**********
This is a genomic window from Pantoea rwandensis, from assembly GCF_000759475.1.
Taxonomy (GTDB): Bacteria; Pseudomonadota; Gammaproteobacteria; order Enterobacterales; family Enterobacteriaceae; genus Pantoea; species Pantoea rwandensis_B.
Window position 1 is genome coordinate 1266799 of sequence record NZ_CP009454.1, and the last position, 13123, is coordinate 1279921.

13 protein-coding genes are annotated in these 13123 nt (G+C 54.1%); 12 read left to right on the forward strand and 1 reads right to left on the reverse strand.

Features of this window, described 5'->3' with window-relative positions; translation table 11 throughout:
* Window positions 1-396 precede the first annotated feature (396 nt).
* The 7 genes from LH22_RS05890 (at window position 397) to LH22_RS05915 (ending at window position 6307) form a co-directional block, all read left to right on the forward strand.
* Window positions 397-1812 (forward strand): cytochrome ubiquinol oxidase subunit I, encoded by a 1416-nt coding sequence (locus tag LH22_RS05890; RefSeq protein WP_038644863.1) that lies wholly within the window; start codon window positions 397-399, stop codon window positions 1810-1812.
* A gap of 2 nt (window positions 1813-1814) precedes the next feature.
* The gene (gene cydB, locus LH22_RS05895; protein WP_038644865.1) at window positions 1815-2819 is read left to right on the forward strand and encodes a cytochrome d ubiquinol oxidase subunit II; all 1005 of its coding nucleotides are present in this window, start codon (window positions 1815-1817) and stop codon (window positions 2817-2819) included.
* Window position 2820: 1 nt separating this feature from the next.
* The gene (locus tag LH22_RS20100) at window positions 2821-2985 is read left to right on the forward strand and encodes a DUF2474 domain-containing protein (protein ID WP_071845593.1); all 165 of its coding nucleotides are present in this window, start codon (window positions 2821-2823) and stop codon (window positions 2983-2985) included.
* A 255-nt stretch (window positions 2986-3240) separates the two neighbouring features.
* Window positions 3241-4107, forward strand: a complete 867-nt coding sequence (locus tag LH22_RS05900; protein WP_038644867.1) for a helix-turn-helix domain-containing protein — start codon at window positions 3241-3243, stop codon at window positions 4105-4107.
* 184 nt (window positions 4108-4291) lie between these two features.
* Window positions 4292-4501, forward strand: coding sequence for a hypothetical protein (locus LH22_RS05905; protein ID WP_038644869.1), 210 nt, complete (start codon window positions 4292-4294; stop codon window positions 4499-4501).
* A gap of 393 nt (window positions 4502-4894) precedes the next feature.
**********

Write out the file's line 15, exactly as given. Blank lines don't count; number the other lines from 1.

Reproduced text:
* 184 nt (window positions 4108-4291) lie between these two features.